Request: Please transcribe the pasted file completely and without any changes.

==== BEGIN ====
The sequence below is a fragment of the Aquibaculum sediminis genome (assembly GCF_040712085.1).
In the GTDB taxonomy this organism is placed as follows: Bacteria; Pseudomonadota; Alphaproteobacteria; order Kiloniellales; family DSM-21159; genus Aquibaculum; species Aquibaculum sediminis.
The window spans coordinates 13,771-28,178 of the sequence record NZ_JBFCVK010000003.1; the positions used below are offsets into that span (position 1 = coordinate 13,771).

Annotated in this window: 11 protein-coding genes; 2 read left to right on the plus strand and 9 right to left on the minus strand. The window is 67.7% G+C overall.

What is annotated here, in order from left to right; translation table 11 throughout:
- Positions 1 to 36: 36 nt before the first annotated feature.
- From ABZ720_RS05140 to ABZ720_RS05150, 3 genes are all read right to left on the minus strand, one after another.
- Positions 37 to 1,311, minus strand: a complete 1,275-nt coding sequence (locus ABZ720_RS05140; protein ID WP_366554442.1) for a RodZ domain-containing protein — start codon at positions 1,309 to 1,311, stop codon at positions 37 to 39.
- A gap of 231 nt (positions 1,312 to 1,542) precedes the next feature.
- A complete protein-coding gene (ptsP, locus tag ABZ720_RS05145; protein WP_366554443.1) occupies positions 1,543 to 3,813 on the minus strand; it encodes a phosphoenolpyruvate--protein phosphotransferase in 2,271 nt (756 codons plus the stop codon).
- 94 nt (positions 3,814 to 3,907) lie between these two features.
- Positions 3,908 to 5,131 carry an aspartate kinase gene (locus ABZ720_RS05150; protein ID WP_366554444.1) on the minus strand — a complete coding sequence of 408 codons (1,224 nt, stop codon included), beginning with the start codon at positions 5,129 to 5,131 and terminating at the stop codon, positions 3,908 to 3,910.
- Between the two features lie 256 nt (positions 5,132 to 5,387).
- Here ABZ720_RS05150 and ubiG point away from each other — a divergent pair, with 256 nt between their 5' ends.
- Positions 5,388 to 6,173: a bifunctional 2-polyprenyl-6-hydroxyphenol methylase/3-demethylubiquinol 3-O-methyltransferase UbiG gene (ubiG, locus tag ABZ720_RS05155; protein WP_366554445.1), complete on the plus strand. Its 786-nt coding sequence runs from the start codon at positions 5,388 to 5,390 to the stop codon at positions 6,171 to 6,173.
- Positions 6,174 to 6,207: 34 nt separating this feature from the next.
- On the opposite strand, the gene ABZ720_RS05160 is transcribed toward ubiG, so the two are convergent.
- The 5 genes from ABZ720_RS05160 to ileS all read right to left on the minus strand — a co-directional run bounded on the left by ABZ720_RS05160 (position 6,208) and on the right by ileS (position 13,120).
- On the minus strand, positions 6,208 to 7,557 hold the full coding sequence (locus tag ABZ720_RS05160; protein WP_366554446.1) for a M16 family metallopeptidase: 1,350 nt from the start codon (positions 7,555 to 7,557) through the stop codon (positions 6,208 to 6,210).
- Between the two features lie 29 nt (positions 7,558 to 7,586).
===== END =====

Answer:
The sequence below is a fragment of the Aquibaculum sediminis genome (assembly GCF_040712085.1).
In the GTDB taxonomy this organism is placed as follows: Bacteria; Pseudomonadota; Alphaproteobacteria; order Kiloniellales; family DSM-21159; genus Aquibaculum; species Aquibaculum sediminis.
The window spans coordinates 13,771-28,178 of the sequence record NZ_JBFCVK010000003.1; the positions used below are offsets into that span (position 1 = coordinate 13,771).

Annotated in this window: 11 protein-coding genes; 2 read left to right on the plus strand and 9 right to left on the minus strand. The window is 67.7% G+C overall.

What is annotated here, in order from left to right; translation table 11 throughout:
- Positions 1 to 36: 36 nt before the first annotated feature.
- From ABZ720_RS05140 to ABZ720_RS05150, 3 genes are all read right to left on the minus strand, one after another.
- Positions 37 to 1,311, minus strand: a complete 1,275-nt coding sequence (locus ABZ720_RS05140; protein ID WP_366554442.1) for a RodZ domain-containing protein — start codon at positions 1,309 to 1,311, stop codon at positions 37 to 39.
- A gap of 231 nt (positions 1,312 to 1,542) precedes the next feature.
- A complete protein-coding gene (ptsP, locus tag ABZ720_RS05145; protein WP_366554443.1) occupies positions 1,543 to 3,813 on the minus strand; it encodes a phosphoenolpyruvate--protein phosphotransferase in 2,271 nt (756 codons plus the stop codon).
- 94 nt (positions 3,814 to 3,907) lie between these two features.
- Positions 3,908 to 5,131 carry an aspartate kinase gene (locus ABZ720_RS05150; protein ID WP_366554444.1) on the minus strand — a complete coding sequence of 408 codons (1,224 nt, stop codon included), beginning with the start codon at positions 5,129 to 5,131 and terminating at the stop codon, positions 3,908 to 3,910.
- Between the two features lie 256 nt (positions 5,132 to 5,387).
- Here ABZ720_RS05150 and ubiG point away from each other — a divergent pair, with 256 nt between their 5' ends.
- Positions 5,388 to 6,173: a bifunctional 2-polyprenyl-6-hydroxyphenol methylase/3-demethylubiquinol 3-O-methyltransferase UbiG gene (ubiG, locus tag ABZ720_RS05155; protein WP_366554445.1), complete on the plus strand. Its 786-nt coding sequence runs from the start codon at positions 5,388 to 5,390 to the stop codon at positions 6,171 to 6,173.
- Positions 6,174 to 6,207: 34 nt separating this feature from the next.
- On the opposite strand, the gene ABZ720_RS05160 is transcribed toward ubiG, so the two are convergent.
- The 5 genes from ABZ720_RS05160 to ileS all read right to left on the minus strand — a co-directional run bounded on the left by ABZ720_RS05160 (position 6,208) and on the right by ileS (position 13,120).
- On the minus strand, positions 6,208 to 7,557 hold the full coding sequence (locus tag ABZ720_RS05160; protein WP_366554446.1) for a M16 family metallopeptidase: 1,350 nt from the start codon (positions 7,555 to 7,557) through the stop codon (positions 6,208 to 6,210).
- Between the two features lie 29 nt (positions 7,558 to 7,586).